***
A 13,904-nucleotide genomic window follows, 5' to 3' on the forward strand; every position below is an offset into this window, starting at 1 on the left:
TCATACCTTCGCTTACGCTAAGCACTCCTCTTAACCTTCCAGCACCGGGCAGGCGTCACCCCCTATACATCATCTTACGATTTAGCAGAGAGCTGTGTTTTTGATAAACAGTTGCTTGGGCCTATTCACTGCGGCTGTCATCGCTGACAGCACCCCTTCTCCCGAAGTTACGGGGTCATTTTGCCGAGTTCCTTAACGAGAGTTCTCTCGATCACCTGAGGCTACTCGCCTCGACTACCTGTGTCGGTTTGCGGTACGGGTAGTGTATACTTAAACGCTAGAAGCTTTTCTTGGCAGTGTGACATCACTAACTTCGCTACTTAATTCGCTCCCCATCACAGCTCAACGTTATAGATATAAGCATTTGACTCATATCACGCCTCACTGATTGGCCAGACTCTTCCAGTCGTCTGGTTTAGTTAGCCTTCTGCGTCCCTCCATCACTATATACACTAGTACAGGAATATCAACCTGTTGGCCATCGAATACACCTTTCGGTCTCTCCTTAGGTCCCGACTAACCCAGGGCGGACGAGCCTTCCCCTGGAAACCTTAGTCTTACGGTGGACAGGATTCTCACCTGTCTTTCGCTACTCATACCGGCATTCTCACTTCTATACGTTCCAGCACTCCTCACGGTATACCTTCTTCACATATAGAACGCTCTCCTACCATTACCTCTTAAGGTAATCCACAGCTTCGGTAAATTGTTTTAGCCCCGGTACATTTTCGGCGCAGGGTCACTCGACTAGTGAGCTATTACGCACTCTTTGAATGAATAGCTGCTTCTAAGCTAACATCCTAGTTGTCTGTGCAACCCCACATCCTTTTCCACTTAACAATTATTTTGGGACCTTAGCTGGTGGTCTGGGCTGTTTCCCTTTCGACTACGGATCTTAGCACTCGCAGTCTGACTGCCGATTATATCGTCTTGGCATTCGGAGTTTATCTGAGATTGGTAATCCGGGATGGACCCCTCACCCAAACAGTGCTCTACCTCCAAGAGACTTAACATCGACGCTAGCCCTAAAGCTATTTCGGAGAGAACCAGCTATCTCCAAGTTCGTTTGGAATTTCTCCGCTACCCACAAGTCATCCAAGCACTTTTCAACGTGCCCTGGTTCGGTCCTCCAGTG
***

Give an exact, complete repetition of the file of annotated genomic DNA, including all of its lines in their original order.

A 13,904-nucleotide genomic window follows, 5' to 3' on the forward strand; every position below is an offset into this window, starting at 1 on the left:
TCATACCTTCGCTTACGCTAAGCACTCCTCTTAACCTTCCAGCACCGGGCAGGCGTCACCCCCTATACATCATCTTACGATTTAGCAGAGAGCTGTGTTTTTGATAAACAGTTGCTTGGGCCTATTCACTGCGGCTGTCATCGCTGACAGCACCCCTTCTCCCGAAGTTACGGGGTCATTTTGCCGAGTTCCTTAACGAGAGTTCTCTCGATCACCTGAGGCTACTCGCCTCGACTACCTGTGTCGGTTTGCGGTACGGGTAGTGTATACTTAAACGCTAGAAGCTTTTCTTGGCAGTGTGACATCACTAACTTCGCTACTTAATTCGCTCCCCATCACAGCTCAACGTTATAGATATAAGCATTTGACTCATATCACGCCTCACTGATTGGCCAGACTCTTCCAGTCGTCTGGTTTAGTTAGCCTTCTGCGTCCCTCCATCACTATATACACTAGTACAGGAATATCAACCTGTTGGCCATCGAATACACCTTTCGGTCTCTCCTTAGGTCCCGACTAACCCAGGGCGGACGAGCCTTCCCCTGGAAACCTTAGTCTTACGGTGGACAGGATTCTCACCTGTCTTTCGCTACTCATACCGGCATTCTCACTTCTATACGTTCCAGCACTCCTCACGGTATACCTTCTTCACATATAGAACGCTCTCCTACCATTACCTCTTAAGGTAATCCACAGCTTCGGTAAATTGTTTTAGCCCCGGTACATTTTCGGCGCAGGGTCACTCGACTAGTGAGCTATTACGCACTCTTTGAATGAATAGCTGCTTCTAAGCTAACATCCTAGTTGTCTGTGCAACCCCACATCCTTTTCCACTTAACAATTATTTTGGGACCTTAGCTGGTGGTCTGGGCTGTTTCCCTTTCGACTACGGATCTTAGCACTCGCAGTCTGACTGCCGATTATATCGTCTTGGCATTCGGAGTTTATCTGAGATTGGTAATCCGGGATGGACCCCTCACCCAAACAGTGCTCTACCTCCAAGAGACTTAACATCGACGCTAGCCCTAAAGCTATTTCGGAGAGAACCAGCTATCTCCAAGTTCGTTTGGAATTTCTCCGCTACCCACAAGTCATCCAAGCACTTTTCAACGTGCCCTGGTTCGGTCCTCCAGTG